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What is anxiety?

  

Anxiety disorders are one of the most common mental health issues that Australians experience, with nearly 1 in 7 people experiencing anxiety at some point​ over a 12 month period. But it is not always clear what anxiety is, and in fact many of our clients find it difficult to describe their symptoms. In this article, we will go through some of the more common symptoms of anxiety, and what treatments are available for anxiety. Anxiety is a broad terms of a number of different mental illnesses, but we'll look at the common aspects first. 

Symptoms of Anxiety

Although there are many different types of anxiety disorders, there are some common experiences and symptoms among anxiety disorders that we will highlight here. 

Common anxiety symptoms include:

  • disturbed sleep such as difficulty falling asleep or waking earlier than desired and unable to go back to sleep. Many people described a difficulty with turning their thoughts off. 

  • a feeling that your thoughts are "racing" or it's difficult to concentrate

  • Physical symptoms such as nausea, dry-retching, a sudden urge to go to the toilet, butterflies in stomach, rapid breathing or a sense of not being able to breathe, feeling hot and sweaty, or feeling faint or light headed

  • worrying thoughts about a future event or things that are uncertain

These are the more common symptoms of anxiety. However, some people experience more specific anxiety symptoms depending on what they are anxious about. ​For example, a person with social phobia would experience worrying thoughts that they will do something embarrassing in public, or a person with health anxiety worries that they will develop a life-threatening illness. 

Coping behaviours

People cope with anxiety in many different ways. What we have noticed, however, is that most people are trying to avoid the unpleasant experience​ of anxiety. These coping behaviours may present as:

  • avoidance of activities or events that trigger the anxiety such as going out socially or speaking in front of a group

  • increased alcohol or drug use

  • asking for reassurance

  • avoiding taking on responsibilities that would put them in anxiety provoking positions

  • procrastinating on important tasks

Treatment of Anxiety

The treatment for anxiety can differ depending on the specific anxiety disorder, but there are some over arching treatments that are common across all anxiety disorders.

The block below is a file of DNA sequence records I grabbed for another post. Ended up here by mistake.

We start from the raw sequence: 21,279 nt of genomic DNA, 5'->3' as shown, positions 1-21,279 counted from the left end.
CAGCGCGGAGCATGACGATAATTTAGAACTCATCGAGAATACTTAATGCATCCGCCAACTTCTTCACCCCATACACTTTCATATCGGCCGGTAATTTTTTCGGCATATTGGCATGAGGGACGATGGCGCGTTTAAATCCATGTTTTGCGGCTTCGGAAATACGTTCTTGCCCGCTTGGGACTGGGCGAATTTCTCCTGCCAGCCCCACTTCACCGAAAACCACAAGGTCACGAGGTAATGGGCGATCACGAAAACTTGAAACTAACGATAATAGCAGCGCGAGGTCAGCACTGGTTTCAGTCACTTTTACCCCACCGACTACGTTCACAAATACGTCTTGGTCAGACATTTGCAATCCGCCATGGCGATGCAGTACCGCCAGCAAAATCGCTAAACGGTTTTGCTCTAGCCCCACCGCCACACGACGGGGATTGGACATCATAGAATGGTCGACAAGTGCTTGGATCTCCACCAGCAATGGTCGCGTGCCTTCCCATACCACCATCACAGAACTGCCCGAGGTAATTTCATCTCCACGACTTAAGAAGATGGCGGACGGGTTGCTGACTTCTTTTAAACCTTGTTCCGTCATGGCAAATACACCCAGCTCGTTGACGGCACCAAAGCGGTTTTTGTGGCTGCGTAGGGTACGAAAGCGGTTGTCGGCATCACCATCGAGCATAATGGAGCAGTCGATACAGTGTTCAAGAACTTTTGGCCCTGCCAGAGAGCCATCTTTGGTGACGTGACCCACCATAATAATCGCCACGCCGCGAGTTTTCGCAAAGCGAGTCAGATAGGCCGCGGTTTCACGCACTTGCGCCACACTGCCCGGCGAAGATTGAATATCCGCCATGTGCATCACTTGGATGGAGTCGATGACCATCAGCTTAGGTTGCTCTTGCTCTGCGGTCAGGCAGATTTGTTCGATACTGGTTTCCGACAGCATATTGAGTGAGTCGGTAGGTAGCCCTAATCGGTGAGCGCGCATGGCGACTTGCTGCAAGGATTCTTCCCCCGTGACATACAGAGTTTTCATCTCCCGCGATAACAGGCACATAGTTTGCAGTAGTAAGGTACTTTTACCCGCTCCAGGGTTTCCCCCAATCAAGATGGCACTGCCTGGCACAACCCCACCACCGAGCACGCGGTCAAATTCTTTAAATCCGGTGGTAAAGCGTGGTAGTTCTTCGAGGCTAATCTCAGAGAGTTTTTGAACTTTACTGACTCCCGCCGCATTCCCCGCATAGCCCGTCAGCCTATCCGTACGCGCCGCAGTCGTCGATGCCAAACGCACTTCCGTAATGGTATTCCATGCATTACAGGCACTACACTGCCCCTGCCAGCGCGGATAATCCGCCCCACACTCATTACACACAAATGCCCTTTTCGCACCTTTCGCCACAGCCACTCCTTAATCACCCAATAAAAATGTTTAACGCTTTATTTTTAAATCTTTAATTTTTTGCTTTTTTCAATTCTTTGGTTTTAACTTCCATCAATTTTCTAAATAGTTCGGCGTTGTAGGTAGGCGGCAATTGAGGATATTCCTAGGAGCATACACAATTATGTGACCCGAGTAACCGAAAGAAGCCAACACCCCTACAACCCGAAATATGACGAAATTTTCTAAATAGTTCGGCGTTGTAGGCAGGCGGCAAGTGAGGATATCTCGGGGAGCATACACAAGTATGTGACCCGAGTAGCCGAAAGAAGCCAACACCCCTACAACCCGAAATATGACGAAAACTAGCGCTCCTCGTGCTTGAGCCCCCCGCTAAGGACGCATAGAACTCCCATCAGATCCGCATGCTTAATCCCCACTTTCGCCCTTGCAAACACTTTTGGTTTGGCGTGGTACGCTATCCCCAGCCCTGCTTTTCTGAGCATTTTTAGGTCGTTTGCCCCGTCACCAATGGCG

Firstly, it's important to recognise the role of anxiety. While it is an uncomfortable feeling, our brain is essentially trying to protect us, by releasing stress hormones that prepare us for fight or flight mode. Unfortunately, the part of the brain that is responsible for this process, is part of our 'ancient', early developed brain. For the most part, we live in relatively safe environments, and we are not in constant threat like our ancestors. So our brain is looking for things to problem solve and protect us from. This can often mean worrying about fairly trivial events, as most of our clients tells us "I know it's irrational". 

So part of the treatment is about managing the physical symptoms of anxiety, which is usually the most uncomfortable part of anxiety, and the other part is learning to cope with the thought processes involved with anxiety. 

Physical treatment of anxiety can include breathing techniques, mindful relaxation techniques, and physical relaxation techniques. You might find this blog about breathing helpful: do you even know how to breathe?

Learning to cope with the thought processes involved with anxiety is a little more complex. It involves understanding why these thoughts bother you, and how to let them go. This might involve testing whether these worries have any truth to them, or by 'dropping the struggle' with these thoughts and letting them pass. These techniques come from Cognitive Behaviour Therapy (CBT) and Acceptance Commitment Therapy (ACT). 

More information

You might find the following blogs helpful:

Dealing with Worry

Perfectionism and anxiety

Anxiety and our body

Anxiety and chronic illness

Social anxiety

Overcoming self-doubt

If you would like to learn more about our psychologists at Grove Psychology, please click on their profiles below

Our Psychology Team

Click on the profile to find out more

Michael Philp

Clinical Psychologist

Michael is the principal Clinical Psychologist at Grove Psychology, with over 15 years of experience. Michael is available Monday to Friday

Corina Johns

Registered Psychologist

Corina has over 10 years experience as a psychologist, with a special interest in gender and sexual health issues. Corina is available Monday, Tuesday, Thursday and Friday

Donna Lawrence

Clinical Psychologist

Donna is a Clinical Psychologist with over 15 years of experience. She provides after hours appointments on Tuesday and Saturday